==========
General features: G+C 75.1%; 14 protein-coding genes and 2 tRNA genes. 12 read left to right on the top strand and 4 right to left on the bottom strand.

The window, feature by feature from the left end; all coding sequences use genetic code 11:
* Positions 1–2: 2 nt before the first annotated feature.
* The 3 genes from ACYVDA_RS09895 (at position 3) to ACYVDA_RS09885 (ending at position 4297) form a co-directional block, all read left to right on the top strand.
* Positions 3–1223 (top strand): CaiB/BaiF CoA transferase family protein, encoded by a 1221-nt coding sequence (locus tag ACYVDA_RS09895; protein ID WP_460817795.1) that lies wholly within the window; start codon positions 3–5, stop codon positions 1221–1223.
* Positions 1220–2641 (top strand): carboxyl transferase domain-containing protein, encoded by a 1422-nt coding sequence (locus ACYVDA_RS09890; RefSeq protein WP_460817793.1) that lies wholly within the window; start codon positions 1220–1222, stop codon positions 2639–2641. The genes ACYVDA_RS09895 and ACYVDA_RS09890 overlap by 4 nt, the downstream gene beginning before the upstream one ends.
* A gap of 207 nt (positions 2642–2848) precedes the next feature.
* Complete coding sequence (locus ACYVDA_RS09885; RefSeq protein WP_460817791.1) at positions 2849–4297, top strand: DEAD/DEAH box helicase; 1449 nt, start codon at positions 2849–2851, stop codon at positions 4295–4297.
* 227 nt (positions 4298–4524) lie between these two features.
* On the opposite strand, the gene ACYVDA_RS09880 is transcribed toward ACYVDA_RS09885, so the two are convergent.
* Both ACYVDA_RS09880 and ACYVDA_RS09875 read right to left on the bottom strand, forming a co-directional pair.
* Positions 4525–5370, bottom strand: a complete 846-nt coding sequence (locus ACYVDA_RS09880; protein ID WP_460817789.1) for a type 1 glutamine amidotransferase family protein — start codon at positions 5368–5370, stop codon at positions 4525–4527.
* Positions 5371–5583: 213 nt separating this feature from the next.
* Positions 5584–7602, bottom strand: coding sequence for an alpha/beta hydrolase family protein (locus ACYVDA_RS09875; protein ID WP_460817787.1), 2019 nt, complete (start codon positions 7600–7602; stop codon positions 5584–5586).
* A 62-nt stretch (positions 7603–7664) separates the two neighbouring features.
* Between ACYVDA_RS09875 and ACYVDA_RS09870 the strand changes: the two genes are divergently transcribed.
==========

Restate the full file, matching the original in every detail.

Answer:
General features: G+C 75.1%; 14 protein-coding genes and 2 tRNA genes. 12 read left to right on the top strand and 4 right to left on the bottom strand.

The window, feature by feature from the left end; all coding sequences use genetic code 11:
* Positions 1–2: 2 nt before the first annotated feature.
* The 3 genes from ACYVDA_RS09895 (at position 3) to ACYVDA_RS09885 (ending at position 4297) form a co-directional block, all read left to right on the top strand.
* Positions 3–1223 (top strand): CaiB/BaiF CoA transferase family protein, encoded by a 1221-nt coding sequence (locus tag ACYVDA_RS09895; protein ID WP_460817795.1) that lies wholly within the window; start codon positions 3–5, stop codon positions 1221–1223.
* Positions 1220–2641 (top strand): carboxyl transferase domain-containing protein, encoded by a 1422-nt coding sequence (locus ACYVDA_RS09890; RefSeq protein WP_460817793.1) that lies wholly within the window; start codon positions 1220–1222, stop codon positions 2639–2641. The genes ACYVDA_RS09895 and ACYVDA_RS09890 overlap by 4 nt, the downstream gene beginning before the upstream one ends.
* A gap of 207 nt (positions 2642–2848) precedes the next feature.
* Complete coding sequence (locus ACYVDA_RS09885; RefSeq protein WP_460817791.1) at positions 2849–4297, top strand: DEAD/DEAH box helicase; 1449 nt, start codon at positions 2849–2851, stop codon at positions 4295–4297.
* 227 nt (positions 4298–4524) lie between these two features.
* On the opposite strand, the gene ACYVDA_RS09880 is transcribed toward ACYVDA_RS09885, so the two are convergent.
* Both ACYVDA_RS09880 and ACYVDA_RS09875 read right to left on the bottom strand, forming a co-directional pair.
* Positions 4525–5370, bottom strand: a complete 846-nt coding sequence (locus ACYVDA_RS09880; protein ID WP_460817789.1) for a type 1 glutamine amidotransferase family protein — start codon at positions 5368–5370, stop codon at positions 4525–4527.
* Positions 5371–5583: 213 nt separating this feature from the next.
* Positions 5584–7602, bottom strand: coding sequence for an alpha/beta hydrolase family protein (locus ACYVDA_RS09875; protein ID WP_460817787.1), 2019 nt, complete (start codon positions 7600–7602; stop codon positions 5584–5586).
* A 62-nt stretch (positions 7603–7664) separates the two neighbouring features.
* Between ACYVDA_RS09875 and ACYVDA_RS09870 the strand changes: the two genes are divergently transcribed.